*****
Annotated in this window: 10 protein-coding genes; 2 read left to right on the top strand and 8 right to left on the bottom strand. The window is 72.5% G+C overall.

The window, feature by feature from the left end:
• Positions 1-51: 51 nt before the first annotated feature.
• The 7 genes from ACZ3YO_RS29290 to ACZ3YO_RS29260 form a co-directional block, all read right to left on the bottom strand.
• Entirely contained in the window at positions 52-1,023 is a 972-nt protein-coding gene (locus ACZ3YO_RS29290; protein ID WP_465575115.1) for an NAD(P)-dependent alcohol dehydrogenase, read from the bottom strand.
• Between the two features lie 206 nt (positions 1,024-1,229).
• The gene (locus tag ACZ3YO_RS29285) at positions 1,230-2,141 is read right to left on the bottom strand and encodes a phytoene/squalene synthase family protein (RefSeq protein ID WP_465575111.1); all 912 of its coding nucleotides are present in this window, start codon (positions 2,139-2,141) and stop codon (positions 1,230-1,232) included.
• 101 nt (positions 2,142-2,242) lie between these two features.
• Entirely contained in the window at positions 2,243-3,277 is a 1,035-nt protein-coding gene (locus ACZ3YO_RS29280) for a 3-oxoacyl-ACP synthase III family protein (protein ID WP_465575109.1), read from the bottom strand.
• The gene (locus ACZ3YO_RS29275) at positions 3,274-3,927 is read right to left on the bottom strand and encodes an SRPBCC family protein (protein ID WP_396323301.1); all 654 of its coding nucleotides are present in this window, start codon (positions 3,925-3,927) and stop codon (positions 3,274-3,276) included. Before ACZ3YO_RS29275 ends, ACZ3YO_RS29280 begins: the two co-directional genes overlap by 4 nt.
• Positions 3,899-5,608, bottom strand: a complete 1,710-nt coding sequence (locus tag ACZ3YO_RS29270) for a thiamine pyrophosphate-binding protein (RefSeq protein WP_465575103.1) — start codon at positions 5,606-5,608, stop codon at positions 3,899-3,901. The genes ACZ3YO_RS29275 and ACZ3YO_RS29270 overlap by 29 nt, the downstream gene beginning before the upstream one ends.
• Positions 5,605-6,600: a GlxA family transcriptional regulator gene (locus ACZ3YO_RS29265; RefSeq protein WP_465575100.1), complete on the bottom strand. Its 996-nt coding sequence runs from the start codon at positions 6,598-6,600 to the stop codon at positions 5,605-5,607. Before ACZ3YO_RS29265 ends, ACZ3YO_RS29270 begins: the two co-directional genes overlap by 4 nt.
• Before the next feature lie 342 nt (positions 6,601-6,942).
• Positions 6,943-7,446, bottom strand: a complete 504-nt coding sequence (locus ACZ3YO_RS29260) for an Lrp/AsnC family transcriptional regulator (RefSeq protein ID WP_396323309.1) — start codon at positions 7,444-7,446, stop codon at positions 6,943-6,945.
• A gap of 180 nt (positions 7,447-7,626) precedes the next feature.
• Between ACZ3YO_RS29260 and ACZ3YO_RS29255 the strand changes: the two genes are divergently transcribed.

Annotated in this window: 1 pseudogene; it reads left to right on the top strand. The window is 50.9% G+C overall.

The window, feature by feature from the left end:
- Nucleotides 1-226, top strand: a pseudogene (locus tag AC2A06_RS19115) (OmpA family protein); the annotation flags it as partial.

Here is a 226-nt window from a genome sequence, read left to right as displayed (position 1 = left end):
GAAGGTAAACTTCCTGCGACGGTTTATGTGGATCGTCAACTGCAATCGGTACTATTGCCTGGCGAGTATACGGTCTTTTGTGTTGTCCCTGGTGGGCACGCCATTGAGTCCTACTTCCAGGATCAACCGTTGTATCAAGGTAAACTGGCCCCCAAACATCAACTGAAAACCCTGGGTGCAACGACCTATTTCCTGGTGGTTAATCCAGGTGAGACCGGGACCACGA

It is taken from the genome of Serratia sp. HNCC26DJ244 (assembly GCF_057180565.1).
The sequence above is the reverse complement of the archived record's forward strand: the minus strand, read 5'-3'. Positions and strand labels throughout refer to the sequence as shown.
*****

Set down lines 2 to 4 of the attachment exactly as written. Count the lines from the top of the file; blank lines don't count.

The window, feature by feature from the left end:
• Positions 1-51: 51 nt before the first annotated feature.
• The 7 genes from ACZ3YO_RS29290 to ACZ3YO_RS29260 form a co-directional block, all read right to left on the bottom strand.